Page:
How to get your First Client for Photography

You've got your portfolio ready, your website set up and all the equipment to start working. But how and where do you get new clients? In this blog article I will give you the 3 best ways to get your first photography client today.

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First Photography Client

I have been a wedding and brand/product photographer for over 8 years. So while I have experience with clients already, stepping into a new direction for my photography business has meant looking for an entirely new market for my first photography client.

In some ways it has been like starting over again. My current network of clients and photographers are in a completely different market to the one I am now targeting; with maybe the odd exception.

I am now in the process of finding all new clients and building new networks. Fortunately I already have the experience in this area.

You simply cannot build your portfolio and website and just expect clients to find you; or even come to you asking you to work for them for big piles of cash. It just doesn’t work like that.

So these are my best suggested steps to getting your first photography client and get new clients that keep returning.

Work for Free

This can be a very divisive topic. There are a lot of photographers firmly in the ‘never work for free’ camp and others who see the benefits of the opposite.

I think the issue stems from the value return from clients and the risk of being taken advantage of.

Let’s first talk about the benefits first. Let’s say you are absolutely brand new and you have a very minimal portfolio. And you want to work in product photography.

You want to work with a coffee shop that has a great brand and reach. You could approach them, offer to take some photos and video as a one time offer.

If they like the results and see value in your work, the next time they want to invest in their advertising/social media, given your proven record, they will seek you out.

This time, as you mentioned before, you give them a quote and you’ve now established a business relationship.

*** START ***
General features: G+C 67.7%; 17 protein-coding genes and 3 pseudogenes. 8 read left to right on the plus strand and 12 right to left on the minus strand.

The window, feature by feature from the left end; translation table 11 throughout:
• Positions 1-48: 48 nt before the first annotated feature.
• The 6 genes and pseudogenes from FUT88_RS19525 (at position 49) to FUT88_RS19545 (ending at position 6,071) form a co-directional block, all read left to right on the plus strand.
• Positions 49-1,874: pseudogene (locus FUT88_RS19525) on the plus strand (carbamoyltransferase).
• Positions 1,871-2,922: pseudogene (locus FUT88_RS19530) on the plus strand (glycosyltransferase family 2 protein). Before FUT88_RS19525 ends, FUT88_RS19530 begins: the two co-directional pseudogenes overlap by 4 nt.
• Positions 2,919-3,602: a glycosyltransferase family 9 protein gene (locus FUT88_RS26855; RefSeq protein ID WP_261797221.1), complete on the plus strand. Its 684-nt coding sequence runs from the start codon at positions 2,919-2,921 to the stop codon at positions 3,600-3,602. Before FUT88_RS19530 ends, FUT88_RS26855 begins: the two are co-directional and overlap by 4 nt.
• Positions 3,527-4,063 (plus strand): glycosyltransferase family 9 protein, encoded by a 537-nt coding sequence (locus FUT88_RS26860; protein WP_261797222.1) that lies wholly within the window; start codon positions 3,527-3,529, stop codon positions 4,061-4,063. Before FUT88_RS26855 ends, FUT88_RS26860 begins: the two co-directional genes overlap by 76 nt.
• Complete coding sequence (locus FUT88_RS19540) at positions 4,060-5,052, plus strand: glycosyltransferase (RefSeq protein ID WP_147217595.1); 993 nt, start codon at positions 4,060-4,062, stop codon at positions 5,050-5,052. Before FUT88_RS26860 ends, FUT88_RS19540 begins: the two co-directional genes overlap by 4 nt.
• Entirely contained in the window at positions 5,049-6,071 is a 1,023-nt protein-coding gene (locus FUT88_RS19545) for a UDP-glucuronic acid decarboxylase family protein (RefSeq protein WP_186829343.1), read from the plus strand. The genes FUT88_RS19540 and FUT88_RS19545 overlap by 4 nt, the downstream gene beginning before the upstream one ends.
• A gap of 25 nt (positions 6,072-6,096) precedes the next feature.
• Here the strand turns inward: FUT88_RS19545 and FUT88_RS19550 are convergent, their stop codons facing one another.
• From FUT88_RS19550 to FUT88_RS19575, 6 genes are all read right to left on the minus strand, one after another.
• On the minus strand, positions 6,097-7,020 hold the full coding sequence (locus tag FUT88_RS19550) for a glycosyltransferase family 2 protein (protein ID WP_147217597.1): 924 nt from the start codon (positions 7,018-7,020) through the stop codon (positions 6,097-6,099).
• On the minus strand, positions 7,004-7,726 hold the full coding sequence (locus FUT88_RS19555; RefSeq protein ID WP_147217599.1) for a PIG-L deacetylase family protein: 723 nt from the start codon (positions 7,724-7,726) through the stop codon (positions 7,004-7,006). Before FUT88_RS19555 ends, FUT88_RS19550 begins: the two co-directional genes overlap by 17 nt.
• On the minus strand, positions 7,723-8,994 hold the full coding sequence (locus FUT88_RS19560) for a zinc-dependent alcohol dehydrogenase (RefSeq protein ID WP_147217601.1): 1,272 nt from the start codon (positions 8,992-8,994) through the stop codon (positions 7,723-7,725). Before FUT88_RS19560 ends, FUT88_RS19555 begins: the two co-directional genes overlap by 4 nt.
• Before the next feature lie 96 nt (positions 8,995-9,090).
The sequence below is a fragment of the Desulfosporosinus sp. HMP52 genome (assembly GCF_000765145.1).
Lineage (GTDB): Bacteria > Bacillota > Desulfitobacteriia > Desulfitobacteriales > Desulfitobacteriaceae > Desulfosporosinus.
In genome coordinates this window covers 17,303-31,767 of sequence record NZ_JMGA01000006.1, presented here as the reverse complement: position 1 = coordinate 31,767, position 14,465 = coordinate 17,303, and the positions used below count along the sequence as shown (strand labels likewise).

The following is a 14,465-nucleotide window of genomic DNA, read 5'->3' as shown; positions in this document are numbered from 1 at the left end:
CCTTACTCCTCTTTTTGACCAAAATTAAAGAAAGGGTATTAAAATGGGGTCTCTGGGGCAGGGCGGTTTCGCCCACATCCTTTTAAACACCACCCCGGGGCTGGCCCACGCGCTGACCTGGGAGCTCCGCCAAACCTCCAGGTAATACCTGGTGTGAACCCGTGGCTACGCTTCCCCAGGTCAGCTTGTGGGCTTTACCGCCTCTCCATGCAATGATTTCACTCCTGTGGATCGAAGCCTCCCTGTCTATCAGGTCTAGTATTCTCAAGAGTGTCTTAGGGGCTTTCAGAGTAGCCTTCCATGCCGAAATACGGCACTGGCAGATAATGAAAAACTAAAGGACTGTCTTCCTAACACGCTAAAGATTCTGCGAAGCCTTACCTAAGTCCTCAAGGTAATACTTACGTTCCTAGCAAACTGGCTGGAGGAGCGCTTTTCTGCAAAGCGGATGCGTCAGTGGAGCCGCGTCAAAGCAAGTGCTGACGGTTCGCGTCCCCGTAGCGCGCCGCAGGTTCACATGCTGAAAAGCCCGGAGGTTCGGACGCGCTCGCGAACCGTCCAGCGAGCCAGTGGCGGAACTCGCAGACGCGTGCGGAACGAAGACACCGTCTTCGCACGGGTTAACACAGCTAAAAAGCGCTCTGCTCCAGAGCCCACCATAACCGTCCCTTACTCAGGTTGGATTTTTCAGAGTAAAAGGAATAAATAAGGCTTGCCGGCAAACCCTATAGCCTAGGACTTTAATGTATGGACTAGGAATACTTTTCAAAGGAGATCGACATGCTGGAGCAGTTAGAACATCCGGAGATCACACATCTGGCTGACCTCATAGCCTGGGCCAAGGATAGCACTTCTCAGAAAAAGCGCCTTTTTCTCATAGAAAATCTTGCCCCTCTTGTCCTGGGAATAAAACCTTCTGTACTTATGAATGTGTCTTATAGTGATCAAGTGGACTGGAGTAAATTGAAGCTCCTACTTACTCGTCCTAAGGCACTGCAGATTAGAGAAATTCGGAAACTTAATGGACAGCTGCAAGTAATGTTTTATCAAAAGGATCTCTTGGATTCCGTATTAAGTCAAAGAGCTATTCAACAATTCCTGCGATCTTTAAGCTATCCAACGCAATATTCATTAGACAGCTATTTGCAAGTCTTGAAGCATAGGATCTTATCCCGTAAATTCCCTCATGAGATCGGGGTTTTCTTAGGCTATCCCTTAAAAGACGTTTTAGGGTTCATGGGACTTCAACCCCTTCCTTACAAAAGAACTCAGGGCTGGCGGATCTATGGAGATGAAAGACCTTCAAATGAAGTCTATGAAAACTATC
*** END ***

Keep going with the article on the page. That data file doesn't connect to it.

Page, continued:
Networking

A lot of my first photography clients I have had were obtained through networking. There are an incredible number of benefits you can benefit from with an extensive network of fellow photographers.

If another photographer gets a job and needs a second shooter and you are in their network, you’ve provided the opportunity for them to call you to see if you can help.

This isn’t restricted to just fellow photographers. Clients you have on your books, may be able to recommend you to others if someone is seeking services like your own.

So how do you network? Social media is possible the best source. Finding related groups where other photographers post about jobs is good place to start.

Instagram is a great source for both clients and other photographers to find you. Having a portfolio relevant to the niche you are in is a great showcase for anyone wanting to hire you.

Utilising hashtags and maximising your SEO is an important tool to get your content in front of the audiences you know will want to see your work.

Targeted Clients

Normally you have a portfolio and CV and you will go on a jobs site and apply to all relevant jobs and hope for the best.

But a great method is to actually target and approach the company you want to work for.

Say you wanted to work with a local brand, let’s use the coffee shop again. You can go into the shop and buy some of their branded products and elsewhere get a good looking coffee cup.

At home you set up your branded shoot with the branded product and coffee in the way you would shoot if you were being paid to do it.

You take these photos to the coffee shop and say ‘Hi, I want to work with you and I made these photos to show what I can do with your brand’.

This is a really powerful way to get yourself a client. The potential client will see that you have sought them out in particular and gone the extra mile to get the job.

The problem with this, is with the number of jobs that new starters usually apply for, creating targeted content for each application would not be feasible.

If they reject your pitch, while it’s good content for your portfolio, it’s time lost chasing a lead that didn’t convert.

Be smart with which client you target. With big companies you might find it difficult to get your pitch seen even if you manage to get the contact for the person who hires new staff.

You need to keep pitching. You will get lots of rejections to begin with. Letting this get to you and put you off is the worst thing you can do.

Final Thoughts

Stay active. You need to be posting often and to a high quality to attract your first photography client and then new clients. The more work you are pushing on social media, the more eyes you are getting.  

And make sure to keep delivering the highest quality content you can. Clients will keep coming back if they see you also producing content that is leveling up each time.

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